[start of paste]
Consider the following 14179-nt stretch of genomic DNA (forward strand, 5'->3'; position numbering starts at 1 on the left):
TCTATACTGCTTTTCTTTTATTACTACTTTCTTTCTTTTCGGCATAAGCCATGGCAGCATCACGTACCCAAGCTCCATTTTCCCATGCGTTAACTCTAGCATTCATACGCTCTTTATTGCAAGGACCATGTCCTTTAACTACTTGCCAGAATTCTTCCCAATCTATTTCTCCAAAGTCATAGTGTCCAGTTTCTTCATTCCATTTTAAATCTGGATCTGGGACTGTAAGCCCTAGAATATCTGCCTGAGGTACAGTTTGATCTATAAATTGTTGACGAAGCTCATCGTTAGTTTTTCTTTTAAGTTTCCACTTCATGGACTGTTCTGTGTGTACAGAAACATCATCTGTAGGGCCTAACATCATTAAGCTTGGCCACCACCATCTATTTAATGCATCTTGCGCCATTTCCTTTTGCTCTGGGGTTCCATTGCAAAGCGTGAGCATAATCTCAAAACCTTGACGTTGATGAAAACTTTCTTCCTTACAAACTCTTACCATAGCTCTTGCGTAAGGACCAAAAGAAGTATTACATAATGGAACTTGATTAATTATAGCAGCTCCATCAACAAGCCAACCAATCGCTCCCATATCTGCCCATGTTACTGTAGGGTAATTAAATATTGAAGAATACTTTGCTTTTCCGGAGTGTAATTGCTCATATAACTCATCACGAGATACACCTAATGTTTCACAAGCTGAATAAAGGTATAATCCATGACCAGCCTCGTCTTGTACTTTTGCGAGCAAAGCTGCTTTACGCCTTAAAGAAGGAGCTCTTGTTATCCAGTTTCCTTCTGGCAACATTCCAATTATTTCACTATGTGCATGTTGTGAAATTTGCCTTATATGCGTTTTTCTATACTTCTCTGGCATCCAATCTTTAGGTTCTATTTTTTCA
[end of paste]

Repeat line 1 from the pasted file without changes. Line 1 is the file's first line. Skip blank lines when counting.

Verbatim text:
Consider the following 14179-nt stretch of genomic DNA (forward strand, 5'->3'; position numbering starts at 1 on the left):